Reproductive organ development. Lack of female reproductive organs or their structural abnormalities may be the reason why a girl doesn’t get her first menstruation. If during fetal development, it didn’t develop a vagina, uterus, or cervix, later on, the girl can’t get a menstrual cycle.
Hormonal birth control. Many women choose to control their cycles with hormonal birth control. As hormonal contraception often works to stop ovulation, it can cause hormonal imbalance, followed by the absence of menstruation. A lot of women also experience post-pill amenorrhea. Usually, it happens because a woman can’t get back to ovulating naturally. The pill contains synthetic progesterone called progestin, and for natural ovulation, your body needs to produce its own progesterone. It might take a while for your hormones to get back to normal and recover a natural cycle.
Unhealthy lifestyle. Poor diet, sedentary lifestyle, or overexercising can cause the body to shut down the menstrual cycle. Strict diets and eating disorders such as anorexia nervosa are linked to a long-term loss of menstruation. Women who have an eating disorder report an absence of periods even after returning to a regular diet. A healthy cycle needs balanced sex hormones and enough fuel to function. If the body is in poor condition or stressed, it can’t focus on running regular and healthy menstruation.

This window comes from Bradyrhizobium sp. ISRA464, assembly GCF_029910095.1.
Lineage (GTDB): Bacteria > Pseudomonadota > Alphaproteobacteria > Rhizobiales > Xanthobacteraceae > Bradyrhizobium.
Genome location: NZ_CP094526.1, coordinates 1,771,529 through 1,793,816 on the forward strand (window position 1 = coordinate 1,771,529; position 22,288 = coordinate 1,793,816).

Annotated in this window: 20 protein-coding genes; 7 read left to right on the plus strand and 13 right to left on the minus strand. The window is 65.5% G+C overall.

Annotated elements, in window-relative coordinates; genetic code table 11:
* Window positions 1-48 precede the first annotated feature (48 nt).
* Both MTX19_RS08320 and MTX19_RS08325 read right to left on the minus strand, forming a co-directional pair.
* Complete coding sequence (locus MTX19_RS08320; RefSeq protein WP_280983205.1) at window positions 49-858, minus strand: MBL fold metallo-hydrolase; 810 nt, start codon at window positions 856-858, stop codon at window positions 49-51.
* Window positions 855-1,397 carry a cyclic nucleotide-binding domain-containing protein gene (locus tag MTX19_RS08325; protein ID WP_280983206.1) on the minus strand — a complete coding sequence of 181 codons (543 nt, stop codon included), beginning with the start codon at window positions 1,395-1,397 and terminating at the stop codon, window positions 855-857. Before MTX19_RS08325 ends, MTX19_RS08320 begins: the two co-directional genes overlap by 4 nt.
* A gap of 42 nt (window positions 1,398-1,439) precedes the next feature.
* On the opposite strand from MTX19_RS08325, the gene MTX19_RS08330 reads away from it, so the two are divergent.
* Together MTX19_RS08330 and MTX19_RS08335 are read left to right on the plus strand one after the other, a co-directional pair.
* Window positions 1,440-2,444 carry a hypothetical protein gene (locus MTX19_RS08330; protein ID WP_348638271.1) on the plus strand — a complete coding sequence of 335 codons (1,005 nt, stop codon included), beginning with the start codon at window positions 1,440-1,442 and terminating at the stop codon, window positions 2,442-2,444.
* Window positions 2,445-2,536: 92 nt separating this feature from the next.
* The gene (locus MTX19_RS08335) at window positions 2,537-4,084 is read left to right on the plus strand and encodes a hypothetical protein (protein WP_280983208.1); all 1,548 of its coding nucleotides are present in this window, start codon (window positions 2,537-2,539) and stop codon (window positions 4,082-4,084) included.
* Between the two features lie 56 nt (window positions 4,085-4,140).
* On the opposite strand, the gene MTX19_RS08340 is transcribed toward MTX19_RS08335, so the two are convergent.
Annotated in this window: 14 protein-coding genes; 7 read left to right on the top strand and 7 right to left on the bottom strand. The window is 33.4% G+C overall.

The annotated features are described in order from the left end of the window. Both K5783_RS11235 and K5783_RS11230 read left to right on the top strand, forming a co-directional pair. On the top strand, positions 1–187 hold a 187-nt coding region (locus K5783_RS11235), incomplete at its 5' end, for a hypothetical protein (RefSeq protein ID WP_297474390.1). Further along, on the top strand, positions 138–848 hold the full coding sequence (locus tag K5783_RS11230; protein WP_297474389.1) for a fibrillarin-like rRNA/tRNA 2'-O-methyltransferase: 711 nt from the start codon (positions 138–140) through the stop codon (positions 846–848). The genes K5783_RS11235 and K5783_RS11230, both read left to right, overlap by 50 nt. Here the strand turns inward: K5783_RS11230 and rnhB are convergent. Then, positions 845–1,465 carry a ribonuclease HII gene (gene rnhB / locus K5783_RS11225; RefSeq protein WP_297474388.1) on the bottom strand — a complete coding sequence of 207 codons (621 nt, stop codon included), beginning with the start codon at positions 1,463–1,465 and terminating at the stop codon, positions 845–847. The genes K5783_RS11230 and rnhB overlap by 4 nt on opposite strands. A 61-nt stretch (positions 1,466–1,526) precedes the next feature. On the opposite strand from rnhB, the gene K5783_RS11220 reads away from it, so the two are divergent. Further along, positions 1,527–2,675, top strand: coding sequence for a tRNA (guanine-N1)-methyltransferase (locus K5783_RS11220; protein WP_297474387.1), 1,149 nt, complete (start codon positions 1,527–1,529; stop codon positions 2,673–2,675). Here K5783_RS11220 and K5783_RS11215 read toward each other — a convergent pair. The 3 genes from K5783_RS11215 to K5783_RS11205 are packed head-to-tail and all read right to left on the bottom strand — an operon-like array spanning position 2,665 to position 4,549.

Reproductive system disorders. PCOS and fibroids oftentimes cause hormonal imbalances, resulting in amenorrhea. Ovarian cysts might withhold an egg from being released and, as a result, suppress the period.
A healthy and regular menstrual cycle is important even if you aren’t planning to get pregnant or have a baby. The menstrual cycle isn’t only about the reproductive system, it’s a mirror to your overall health. The absence of menstruation signals that there’s an underlying problem that needs to be addressed. So, what can you do to regain your natural cycle and improve your health?
What to do when you lose your period?
Identify the cause. First of all, if you suspect that you could be pregnant, take a home pregnancy test or visit your doctor’s office. If natural reproductive events such as pregnancy, breastfeeding, or menopause aren’t the cause, then your health practitioner should perform all the necessary tests to identify the problem. They might check your hormonal levels and make sure you don’t have cysts or fibroids on your ovaries or uterus.